It’s been about a year since Ringling Brothers, Barnum & Bailey announced it would be closing down its namesake circus. Now, both in response to that decision and in a pretty clever play to get some attention for a brand that’s been more or less forgotten by today’s kids, Nabisco has “uncaged” the cartoon animals on its animal crackers box. Fully 116 years after “Barnum’s Animal Crackers” first appeared, the animals on the boxes are no longer “traveling” in circus train cages.
Now, the menagerie – which includes an elephant, zebra, giraffe, and gorilla – is free and seems to be charging right off the box. This posture is much more likely to grab the attention of kids wandering the grocery store… as well as their parents, who are being barraged with articles touting the change.
According to most reports, Nabisco’s decision to release the beasts was at the request of PETA, and having this organization involved certainly ensures the stories will be bigger and the responses louder. Of the many politically-tinged organizations out there, PETA is one of the best at generating headlines… as well as attention from both supporters and, especially, detractors. For media outlets, the connection was too good to pass up, and PETA, as always, was ready with a statement. Most of the stories covering this change are also reporting that PETA approached Nabisco’s parent company, Mondelez International, with allegations that circuses like the one depicted on the boxes “often beat, chain, and whip animals…”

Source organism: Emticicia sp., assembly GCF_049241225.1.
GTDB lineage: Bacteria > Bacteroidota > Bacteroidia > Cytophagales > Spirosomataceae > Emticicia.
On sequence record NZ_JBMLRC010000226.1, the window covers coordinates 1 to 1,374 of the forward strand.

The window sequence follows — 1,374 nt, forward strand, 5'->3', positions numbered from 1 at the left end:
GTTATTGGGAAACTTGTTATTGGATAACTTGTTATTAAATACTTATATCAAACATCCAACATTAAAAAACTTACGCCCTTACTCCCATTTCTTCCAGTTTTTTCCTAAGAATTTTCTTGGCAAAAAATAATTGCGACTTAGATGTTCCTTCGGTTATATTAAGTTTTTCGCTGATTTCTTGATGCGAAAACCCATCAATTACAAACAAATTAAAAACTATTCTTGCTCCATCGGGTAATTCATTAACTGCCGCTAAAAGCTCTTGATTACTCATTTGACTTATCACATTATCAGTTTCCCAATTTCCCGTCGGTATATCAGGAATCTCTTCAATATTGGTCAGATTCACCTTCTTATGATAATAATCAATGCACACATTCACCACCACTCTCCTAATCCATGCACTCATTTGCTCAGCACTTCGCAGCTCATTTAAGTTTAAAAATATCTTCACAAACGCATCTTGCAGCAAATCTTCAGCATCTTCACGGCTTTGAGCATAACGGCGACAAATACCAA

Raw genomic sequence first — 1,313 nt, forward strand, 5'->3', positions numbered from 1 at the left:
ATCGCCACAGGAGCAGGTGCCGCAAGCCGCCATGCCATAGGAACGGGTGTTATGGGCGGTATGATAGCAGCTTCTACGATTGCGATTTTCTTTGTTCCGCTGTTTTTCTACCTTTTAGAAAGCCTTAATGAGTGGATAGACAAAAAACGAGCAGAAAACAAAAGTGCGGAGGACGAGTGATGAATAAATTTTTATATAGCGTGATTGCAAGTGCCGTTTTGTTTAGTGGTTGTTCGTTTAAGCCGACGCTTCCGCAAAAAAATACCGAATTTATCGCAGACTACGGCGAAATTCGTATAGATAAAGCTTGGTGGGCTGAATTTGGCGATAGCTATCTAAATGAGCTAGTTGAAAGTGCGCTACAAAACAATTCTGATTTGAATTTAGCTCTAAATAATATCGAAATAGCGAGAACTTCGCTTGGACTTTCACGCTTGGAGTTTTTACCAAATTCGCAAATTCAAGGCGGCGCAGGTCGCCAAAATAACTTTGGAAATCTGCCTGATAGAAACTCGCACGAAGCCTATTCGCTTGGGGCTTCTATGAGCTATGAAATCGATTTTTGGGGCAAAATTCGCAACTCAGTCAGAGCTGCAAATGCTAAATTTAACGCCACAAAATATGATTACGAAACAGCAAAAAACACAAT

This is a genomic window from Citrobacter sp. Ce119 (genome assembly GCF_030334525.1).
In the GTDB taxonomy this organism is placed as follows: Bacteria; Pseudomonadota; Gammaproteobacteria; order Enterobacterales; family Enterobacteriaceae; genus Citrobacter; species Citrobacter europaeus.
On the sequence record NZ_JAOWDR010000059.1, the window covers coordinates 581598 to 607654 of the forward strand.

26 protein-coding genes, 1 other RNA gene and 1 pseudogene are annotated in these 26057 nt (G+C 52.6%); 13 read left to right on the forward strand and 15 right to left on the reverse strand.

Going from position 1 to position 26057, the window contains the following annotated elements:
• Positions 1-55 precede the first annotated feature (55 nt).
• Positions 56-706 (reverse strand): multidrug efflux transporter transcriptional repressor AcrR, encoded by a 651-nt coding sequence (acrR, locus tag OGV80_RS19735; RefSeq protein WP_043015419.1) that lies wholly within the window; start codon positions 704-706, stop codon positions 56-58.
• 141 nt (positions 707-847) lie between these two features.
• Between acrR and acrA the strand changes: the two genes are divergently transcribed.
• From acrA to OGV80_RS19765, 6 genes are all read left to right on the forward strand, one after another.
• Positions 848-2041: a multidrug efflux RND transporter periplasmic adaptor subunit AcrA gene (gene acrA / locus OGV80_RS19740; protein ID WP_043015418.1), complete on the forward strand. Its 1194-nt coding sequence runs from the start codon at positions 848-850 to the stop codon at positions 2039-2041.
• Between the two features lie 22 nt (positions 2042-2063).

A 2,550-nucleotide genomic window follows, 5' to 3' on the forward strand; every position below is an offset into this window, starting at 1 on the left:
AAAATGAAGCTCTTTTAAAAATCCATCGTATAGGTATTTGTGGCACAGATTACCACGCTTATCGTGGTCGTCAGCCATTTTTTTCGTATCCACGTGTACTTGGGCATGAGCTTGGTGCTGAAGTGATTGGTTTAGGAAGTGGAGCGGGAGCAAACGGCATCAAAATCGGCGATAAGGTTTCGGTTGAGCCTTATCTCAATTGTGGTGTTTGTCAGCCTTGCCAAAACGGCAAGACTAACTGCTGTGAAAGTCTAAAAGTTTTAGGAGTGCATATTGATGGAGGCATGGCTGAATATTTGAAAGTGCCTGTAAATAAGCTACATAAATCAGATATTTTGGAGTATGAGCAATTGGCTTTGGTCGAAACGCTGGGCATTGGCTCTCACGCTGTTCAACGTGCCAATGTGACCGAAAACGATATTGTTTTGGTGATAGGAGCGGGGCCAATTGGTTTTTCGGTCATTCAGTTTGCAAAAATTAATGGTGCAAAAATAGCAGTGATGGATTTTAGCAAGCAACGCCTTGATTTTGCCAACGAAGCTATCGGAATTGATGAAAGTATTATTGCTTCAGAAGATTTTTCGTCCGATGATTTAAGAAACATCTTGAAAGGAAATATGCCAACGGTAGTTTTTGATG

Mondelez issued a statement downplaying PETA’s influence in the decision, saying: “It’s probably one of, if not the oldest, (product) in our portfolio… We’re always looking to see how to keep it modern, to keep it contemporary with customers.”
Whatever you feel about the decision to redraw the boxes and the animals adorning them, from a public relations perspective, this was a well-executed campaign. Not only did Nabisco get the media to plaster a photo of its boxes in print, on TV, and online for days, PETA was able to piggyback on the campaign, getting a lot more mileage out of the story than they may have otherwise. PETA, of course, used the incident to remind the media of its successful campaigns against the actual circus, as well as other performing animal shows.
For Nabisco, the benefit is that untold numbers of parents are now going to make a point to look for the animal crackers on grocery store shelves coast to coast, something they may not have done since their children were toddlers.